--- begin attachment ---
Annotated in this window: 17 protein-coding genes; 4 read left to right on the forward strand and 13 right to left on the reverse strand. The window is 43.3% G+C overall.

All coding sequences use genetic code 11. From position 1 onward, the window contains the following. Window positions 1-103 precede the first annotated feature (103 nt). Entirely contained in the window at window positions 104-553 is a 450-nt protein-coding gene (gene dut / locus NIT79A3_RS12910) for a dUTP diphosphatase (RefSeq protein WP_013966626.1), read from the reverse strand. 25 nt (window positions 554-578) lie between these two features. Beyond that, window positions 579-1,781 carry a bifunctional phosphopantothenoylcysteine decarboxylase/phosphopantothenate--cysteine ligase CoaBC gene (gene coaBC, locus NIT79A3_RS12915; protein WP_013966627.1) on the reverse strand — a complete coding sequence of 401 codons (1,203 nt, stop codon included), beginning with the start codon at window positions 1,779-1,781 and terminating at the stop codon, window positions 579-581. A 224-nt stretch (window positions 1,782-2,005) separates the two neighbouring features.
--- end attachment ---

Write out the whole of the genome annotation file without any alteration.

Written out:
Annotated in this window: 17 protein-coding genes; 4 read left to right on the forward strand and 13 right to left on the reverse strand. The window is 43.3% G+C overall.

All coding sequences use genetic code 11. From position 1 onward, the window contains the following. Window positions 1-103 precede the first annotated feature (103 nt). Entirely contained in the window at window positions 104-553 is a 450-nt protein-coding gene (gene dut / locus NIT79A3_RS12910) for a dUTP diphosphatase (RefSeq protein WP_013966626.1), read from the reverse strand. 25 nt (window positions 554-578) lie between these two features. Beyond that, window positions 579-1,781 carry a bifunctional phosphopantothenoylcysteine decarboxylase/phosphopantothenate--cysteine ligase CoaBC gene (gene coaBC, locus NIT79A3_RS12915; protein WP_013966627.1) on the reverse strand — a complete coding sequence of 401 codons (1,203 nt, stop codon included), beginning with the start codon at window positions 1,779-1,781 and terminating at the stop codon, window positions 579-581. A 224-nt stretch (window positions 1,782-2,005) separates the two neighbouring features.